Monday, April 05, 2010
Last summer, I wrote a column framed as a letter to a young Obama voter. It concluded: "You want policies that will enable you to choose your future. Obama backs policies that would let centralized authorities choose much of your future for you. Is this the hope and change you want?"
It seems that some young Obama voters have decided it isn't. The Pew Research Center's poll of the millennial generation, which voted 66 percent to 32 percent for Obama in 2008, found that they identify with Democrats over Republicans by only a 54 to 40 percent margin this year.
Perhaps they are coming to realize that the burdens the Obama policies are placing on the private sector economy are reducing their choices for the future. The stimulus package, Obamacare, higher taxes (when the health care plan kicks in and when the George W. Bush cuts for high earners expire), new environmental restrictions -- they're all job-killers and help to explain why a recovering economy isn't producing many new jobs. Unemployment has been at 10 percent, rounded off, for six months now. Even Treasury Secretary Timothy Geithner says it's not going to decline a lot any time soon.
We've had such an economy before, in the second half of the 1930s, and Americans didn't much like it. And not just because they weren't making enough money. Because in such an economy it's much harder to find satisfying work, work that can give you a sense of what American Enterprise Institute President Arthur Brooks, in his forthcoming book "The Battle," calls "earned success."
We get such satisfaction when we believe the work we are doing -- in workplaces and in community activities and voluntary associations -- is serving interests broader than our own. We're making use of our talents, as great or limited as they may be, to make a contribution to society.
It's hard to get that kind of satisfaction in this kind of economy. My relatives in Michigan, the nation's No. 1 unemployment state, tell me a phrase they often hear is, "At least I've got a job." Not a satisfying job, not one that it makes full use of their talents and interests, not one that provides a sense of earned success. Just a job, a source of income. The kind of job in which you keep looking at the clock, counting the time before you can leave, counting the hours until the weekend comes.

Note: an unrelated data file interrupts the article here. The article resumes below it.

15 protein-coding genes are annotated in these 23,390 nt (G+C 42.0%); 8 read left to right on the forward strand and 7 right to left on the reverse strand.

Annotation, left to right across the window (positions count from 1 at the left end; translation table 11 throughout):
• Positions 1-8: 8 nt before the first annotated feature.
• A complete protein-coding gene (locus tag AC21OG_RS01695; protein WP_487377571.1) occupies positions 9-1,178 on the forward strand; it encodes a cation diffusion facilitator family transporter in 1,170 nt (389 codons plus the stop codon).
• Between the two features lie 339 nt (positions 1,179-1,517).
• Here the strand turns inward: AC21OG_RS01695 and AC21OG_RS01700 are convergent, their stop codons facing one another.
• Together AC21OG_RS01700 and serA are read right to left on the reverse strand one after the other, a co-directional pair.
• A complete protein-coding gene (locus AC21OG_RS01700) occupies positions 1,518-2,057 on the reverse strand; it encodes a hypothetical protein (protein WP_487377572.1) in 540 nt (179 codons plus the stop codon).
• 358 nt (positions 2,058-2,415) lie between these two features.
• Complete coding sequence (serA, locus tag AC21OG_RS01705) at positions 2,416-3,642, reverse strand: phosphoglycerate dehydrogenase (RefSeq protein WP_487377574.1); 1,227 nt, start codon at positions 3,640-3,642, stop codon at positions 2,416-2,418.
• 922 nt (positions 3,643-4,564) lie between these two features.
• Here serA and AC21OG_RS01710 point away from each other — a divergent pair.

The economy we enjoyed between 1983, when the Ronald Reagan tax cuts kicked in, and 2007, when the housing market collapsed, provided many more jobs in which people could gain such satisfaction. You could make a living as a master carpenter, as an actor or as a sewer of quilts because steady economic growth and low inflation meant expanded markets for custom goods. You could do work you really wanted to do. You didn't have to settle for a data-entry or bolt-attaching job.
The economy we have now doesn't do that. The programs of the Obama administration and the Democratic congressional leadership will increase government's share of the economy and will tend to choke off private sector economic growth. We've already lost 8 million private-sector jobs but no public sector jobs. We'll probably create more public-sector jobs
Yes, many public-sector jobs provide a real service to society and a sense of earned success. But too many don't. Civil service rules, brittle organizational structures and public employee union contracts tend to stifle innovation and deter creativity.
For the ultimate example, see Steven Brill's New Yorker article on the "rubber room" -- where incompetent New York City teachers spend the day in an office, doing nothing but collecting $80,000 a year during a multiyear litigation process. People in the rubber room are making money, but they're not earning success. They're not doing anything that helps anyone else.
Democrats argue that their policies transfer money down the income scale and provide a safety net for individuals. But a nation with an ever-larger public sector and an inhibited-growth private sector is a nation with fewer openings for people who want work that will benefit others. Fewer opportunities for young people who want to choose their future, just as they choose their iPod playlists and Facebook friends. Fewer opportunities for people to choose their future. Change, maybe, but not much hope.
Michael Barone is senior political analyst for The Washington Examiner.
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